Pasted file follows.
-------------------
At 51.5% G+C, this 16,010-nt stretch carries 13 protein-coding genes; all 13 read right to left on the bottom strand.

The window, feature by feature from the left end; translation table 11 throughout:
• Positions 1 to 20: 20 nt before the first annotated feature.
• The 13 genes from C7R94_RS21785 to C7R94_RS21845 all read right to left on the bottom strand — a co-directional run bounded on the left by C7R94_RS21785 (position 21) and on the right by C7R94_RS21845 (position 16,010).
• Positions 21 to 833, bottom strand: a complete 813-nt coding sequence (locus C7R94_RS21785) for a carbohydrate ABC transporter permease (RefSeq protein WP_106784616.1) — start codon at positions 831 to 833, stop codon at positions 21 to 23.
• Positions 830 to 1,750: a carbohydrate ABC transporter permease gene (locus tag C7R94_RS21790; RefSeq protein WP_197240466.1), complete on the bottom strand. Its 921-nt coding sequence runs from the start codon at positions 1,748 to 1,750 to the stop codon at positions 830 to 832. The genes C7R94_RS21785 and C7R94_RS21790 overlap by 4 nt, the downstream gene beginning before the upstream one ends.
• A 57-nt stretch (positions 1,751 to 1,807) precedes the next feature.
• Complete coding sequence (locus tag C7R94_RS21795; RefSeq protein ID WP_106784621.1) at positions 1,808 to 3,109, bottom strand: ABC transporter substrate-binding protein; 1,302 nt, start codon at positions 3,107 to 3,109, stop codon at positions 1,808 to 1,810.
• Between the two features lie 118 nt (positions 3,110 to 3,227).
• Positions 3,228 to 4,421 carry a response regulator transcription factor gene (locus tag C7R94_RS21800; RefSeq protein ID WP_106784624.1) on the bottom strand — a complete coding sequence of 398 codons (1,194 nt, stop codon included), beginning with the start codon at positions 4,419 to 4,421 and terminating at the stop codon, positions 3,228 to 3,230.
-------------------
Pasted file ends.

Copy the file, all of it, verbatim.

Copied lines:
At 51.5% G+C, this 16,010-nt stretch carries 13 protein-coding genes; all 13 read right to left on the bottom strand.

The window, feature by feature from the left end; translation table 11 throughout:
• Positions 1 to 20: 20 nt before the first annotated feature.
• The 13 genes from C7R94_RS21785 to C7R94_RS21845 all read right to left on the bottom strand — a co-directional run bounded on the left by C7R94_RS21785 (position 21) and on the right by C7R94_RS21845 (position 16,010).
• Positions 21 to 833, bottom strand: a complete 813-nt coding sequence (locus C7R94_RS21785) for a carbohydrate ABC transporter permease (RefSeq protein WP_106784616.1) — start codon at positions 831 to 833, stop codon at positions 21 to 23.
• Positions 830 to 1,750: a carbohydrate ABC transporter permease gene (locus tag C7R94_RS21790; RefSeq protein WP_197240466.1), complete on the bottom strand. Its 921-nt coding sequence runs from the start codon at positions 1,748 to 1,750 to the stop codon at positions 830 to 832. The genes C7R94_RS21785 and C7R94_RS21790 overlap by 4 nt, the downstream gene beginning before the upstream one ends.
• A 57-nt stretch (positions 1,751 to 1,807) precedes the next feature.
• Complete coding sequence (locus tag C7R94_RS21795; RefSeq protein ID WP_106784621.1) at positions 1,808 to 3,109, bottom strand: ABC transporter substrate-binding protein; 1,302 nt, start codon at positions 3,107 to 3,109, stop codon at positions 1,808 to 1,810.
• Between the two features lie 118 nt (positions 3,110 to 3,227).
• Positions 3,228 to 4,421 carry a response regulator transcription factor gene (locus tag C7R94_RS21800; RefSeq protein ID WP_106784624.1) on the bottom strand — a complete coding sequence of 398 codons (1,194 nt, stop codon included), beginning with the start codon at positions 4,419 to 4,421 and terminating at the stop codon, positions 3,228 to 3,230.